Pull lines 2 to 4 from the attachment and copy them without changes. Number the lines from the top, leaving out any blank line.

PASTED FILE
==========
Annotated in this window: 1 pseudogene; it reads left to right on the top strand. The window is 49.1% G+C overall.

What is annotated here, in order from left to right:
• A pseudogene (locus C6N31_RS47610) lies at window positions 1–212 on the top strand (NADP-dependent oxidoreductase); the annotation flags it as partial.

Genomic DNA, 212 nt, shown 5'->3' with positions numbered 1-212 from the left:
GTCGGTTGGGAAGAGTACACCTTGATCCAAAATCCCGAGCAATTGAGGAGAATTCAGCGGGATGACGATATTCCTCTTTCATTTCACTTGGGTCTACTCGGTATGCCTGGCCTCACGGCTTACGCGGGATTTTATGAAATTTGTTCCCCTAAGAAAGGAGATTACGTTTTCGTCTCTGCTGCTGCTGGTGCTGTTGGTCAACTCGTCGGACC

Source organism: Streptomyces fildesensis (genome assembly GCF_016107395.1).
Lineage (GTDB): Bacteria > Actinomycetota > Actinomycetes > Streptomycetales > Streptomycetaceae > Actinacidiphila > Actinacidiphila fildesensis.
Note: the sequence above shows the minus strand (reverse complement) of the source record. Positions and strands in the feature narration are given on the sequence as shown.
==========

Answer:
What is annotated here, in order from left to right:
• A pseudogene (locus C6N31_RS47610) lies at window positions 1–212 on the top strand (NADP-dependent oxidoreductase); the annotation flags it as partial.

Genomic DNA, 212 nt, shown 5'->3' with positions numbered 1-212 from the left: